PAM_2000_Spring_2009_Lecture_12

# PAM_2000_Spring_2009_Lecture_12 - PAM 2000 Lecture 12...

This preview shows pages 1–10. Sign up to view the full content.

PAM 2000 Lecture 12 Agenda: Input choice in the long run LRAC and SRAC Economies of Scope Competitive firms and markets

This preview has intentionally blurred sections. Sign up to view the full version.

View Full Document
Input Choice in the Long-Run  Recall: Isoquants show the tradeoffs between K and L firm can make to produce the same constant amount of output Slope is the marginal technical rate of substitution Isocost show the combos of K and L that yield a constant input cost C = wQ L + rQ K
Input Choice in the Long-Run (con’t) Slope of isocost is –w/r Relative price of inputs Rate at which input prices allow the firm to trade inputs for each other

This preview has intentionally blurred sections. Sign up to view the full version.

View Full Document
Input Choice in the Long-Run (con’t) Isocost differs from consumer’s budget line since the consumer only has one budget line, but the firm has many isocost lines Each corresponds to a different level of expenditure, different amounts of output Firm chooses the lowest cost way to produce a given level of output
Input Choice in the Long-Run (con’t) Firm will pick that bundle where the lowest isocost line is tangent to the relevant isoquant (so the isocost line moves down, not the isoquant ) This is the bundle where the isoquant and the isocost line are tangent

This preview has intentionally blurred sections. Sign up to view the full version.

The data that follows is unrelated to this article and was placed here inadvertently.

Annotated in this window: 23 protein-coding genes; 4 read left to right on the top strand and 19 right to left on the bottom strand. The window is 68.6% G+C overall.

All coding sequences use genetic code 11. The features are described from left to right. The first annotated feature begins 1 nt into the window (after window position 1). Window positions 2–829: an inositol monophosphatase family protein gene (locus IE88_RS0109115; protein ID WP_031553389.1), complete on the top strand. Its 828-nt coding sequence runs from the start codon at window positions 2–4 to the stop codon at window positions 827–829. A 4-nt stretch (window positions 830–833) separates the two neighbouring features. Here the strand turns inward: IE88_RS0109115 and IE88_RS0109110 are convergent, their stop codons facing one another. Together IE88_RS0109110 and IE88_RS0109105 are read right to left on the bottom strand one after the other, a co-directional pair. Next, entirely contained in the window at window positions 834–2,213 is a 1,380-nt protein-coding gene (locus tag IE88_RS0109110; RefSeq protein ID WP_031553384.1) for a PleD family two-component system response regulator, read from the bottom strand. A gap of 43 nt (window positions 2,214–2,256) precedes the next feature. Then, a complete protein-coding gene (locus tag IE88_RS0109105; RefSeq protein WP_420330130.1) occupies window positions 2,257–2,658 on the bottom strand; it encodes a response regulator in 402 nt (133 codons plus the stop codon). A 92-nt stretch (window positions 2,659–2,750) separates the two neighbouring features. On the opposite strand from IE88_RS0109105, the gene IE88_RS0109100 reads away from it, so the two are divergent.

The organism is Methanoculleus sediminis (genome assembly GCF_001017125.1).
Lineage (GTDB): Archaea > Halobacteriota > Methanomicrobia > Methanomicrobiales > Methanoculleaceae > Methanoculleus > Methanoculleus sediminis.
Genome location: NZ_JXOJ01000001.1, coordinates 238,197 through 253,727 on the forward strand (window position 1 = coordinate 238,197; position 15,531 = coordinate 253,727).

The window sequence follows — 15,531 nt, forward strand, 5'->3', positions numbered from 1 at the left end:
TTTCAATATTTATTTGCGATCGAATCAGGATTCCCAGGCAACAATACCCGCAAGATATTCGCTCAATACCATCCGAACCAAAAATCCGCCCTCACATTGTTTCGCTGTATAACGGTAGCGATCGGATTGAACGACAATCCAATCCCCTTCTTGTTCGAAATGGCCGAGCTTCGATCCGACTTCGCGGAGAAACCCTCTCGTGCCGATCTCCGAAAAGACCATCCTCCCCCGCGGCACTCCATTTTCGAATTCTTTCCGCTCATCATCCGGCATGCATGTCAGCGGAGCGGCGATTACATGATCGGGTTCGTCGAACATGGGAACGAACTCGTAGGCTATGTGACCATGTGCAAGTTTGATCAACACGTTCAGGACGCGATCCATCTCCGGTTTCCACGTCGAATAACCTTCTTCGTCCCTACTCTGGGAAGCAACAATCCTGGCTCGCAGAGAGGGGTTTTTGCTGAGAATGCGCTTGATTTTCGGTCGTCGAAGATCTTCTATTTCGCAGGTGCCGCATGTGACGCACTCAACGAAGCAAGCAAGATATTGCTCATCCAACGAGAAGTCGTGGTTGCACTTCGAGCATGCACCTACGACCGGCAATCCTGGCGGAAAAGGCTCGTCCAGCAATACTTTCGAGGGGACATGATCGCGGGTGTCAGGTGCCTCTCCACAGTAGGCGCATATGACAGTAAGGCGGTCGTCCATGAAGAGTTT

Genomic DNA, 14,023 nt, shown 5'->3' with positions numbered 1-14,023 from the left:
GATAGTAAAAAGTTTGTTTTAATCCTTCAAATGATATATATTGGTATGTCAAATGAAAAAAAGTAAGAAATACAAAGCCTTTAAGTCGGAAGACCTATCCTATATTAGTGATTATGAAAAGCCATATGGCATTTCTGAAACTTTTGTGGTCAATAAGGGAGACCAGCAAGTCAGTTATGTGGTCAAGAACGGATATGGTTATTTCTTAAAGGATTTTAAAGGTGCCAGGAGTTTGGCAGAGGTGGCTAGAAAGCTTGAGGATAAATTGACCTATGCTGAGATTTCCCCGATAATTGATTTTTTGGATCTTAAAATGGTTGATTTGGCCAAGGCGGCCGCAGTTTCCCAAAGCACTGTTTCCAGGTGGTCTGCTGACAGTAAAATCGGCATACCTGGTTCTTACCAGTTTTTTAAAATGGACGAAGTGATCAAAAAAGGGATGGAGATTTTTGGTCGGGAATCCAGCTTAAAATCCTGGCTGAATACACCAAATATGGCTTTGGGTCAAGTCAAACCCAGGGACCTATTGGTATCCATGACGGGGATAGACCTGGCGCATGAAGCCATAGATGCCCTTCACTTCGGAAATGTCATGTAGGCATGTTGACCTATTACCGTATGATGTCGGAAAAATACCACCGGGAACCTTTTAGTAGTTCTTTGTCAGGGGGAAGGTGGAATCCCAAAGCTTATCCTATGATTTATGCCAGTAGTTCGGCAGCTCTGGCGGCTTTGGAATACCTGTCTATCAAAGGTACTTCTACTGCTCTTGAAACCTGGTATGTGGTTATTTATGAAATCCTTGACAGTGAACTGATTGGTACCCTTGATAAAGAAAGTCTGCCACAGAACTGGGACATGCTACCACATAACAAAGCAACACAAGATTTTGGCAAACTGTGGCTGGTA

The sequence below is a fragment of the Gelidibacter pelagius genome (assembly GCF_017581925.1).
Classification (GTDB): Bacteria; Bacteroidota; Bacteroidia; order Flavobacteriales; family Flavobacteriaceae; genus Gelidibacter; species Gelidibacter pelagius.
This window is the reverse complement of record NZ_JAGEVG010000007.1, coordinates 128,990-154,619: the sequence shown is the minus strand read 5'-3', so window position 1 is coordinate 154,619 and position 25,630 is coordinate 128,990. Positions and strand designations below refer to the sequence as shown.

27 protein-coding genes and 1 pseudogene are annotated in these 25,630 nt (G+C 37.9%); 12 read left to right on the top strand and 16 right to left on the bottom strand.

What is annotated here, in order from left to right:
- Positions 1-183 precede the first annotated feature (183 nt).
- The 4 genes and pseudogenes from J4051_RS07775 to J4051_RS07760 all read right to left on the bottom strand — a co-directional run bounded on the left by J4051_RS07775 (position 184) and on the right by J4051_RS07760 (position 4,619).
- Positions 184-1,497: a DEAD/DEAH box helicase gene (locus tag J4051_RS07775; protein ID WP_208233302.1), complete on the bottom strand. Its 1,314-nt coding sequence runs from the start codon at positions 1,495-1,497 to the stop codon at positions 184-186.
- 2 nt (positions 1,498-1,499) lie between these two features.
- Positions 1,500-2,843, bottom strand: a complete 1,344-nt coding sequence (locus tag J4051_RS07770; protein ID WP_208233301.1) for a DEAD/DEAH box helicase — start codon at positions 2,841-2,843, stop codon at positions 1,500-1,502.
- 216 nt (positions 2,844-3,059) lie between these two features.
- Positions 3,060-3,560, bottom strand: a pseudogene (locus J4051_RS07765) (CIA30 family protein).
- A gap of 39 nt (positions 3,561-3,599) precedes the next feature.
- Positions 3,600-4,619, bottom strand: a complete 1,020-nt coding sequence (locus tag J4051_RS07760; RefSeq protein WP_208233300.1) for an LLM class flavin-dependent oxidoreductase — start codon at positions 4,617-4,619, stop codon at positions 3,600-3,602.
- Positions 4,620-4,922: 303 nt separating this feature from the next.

View Full Document
Cost Minimization
Input Choice in the Long-Run  (con’t) At the point of tangency, the slope of isoquant and isocost are equal, by definition Recall that slope of isoquant = MRTS = -MP L / MP K Slope of isocost is -w/r So at the tangency point, MP L /MP K = w/r

This preview has intentionally blurred sections. Sign up to view the full version.

View Full Document
Input Choice in the Long-Run  (con’t) So firm picks a combination of K and L such that the rate at which the firm can substitute inputs in the production process is exactly the same as the rate at which it can trade K for L in the input market Can rewrite this as: MP L /w = MP K /r
Input Choice in the Long-Run (con’t) This is the “last dollar rule” (equi-marginal principle for consumer) Costs are minimized if inputs are chosen so that the last dollar spent on labor gives as much output as

This preview has intentionally blurred sections. Sign up to view the full version.

View Full Document
This is the end of the preview. Sign up to access the rest of the document.

{[ snackBarMessage ]}

### Page1 / 36

PAM_2000_Spring_2009_Lecture_12 - PAM 2000 Lecture 12...

This preview shows document pages 1 - 10. Sign up to view the full document.

View Full Document
Ask a homework question - tutors are online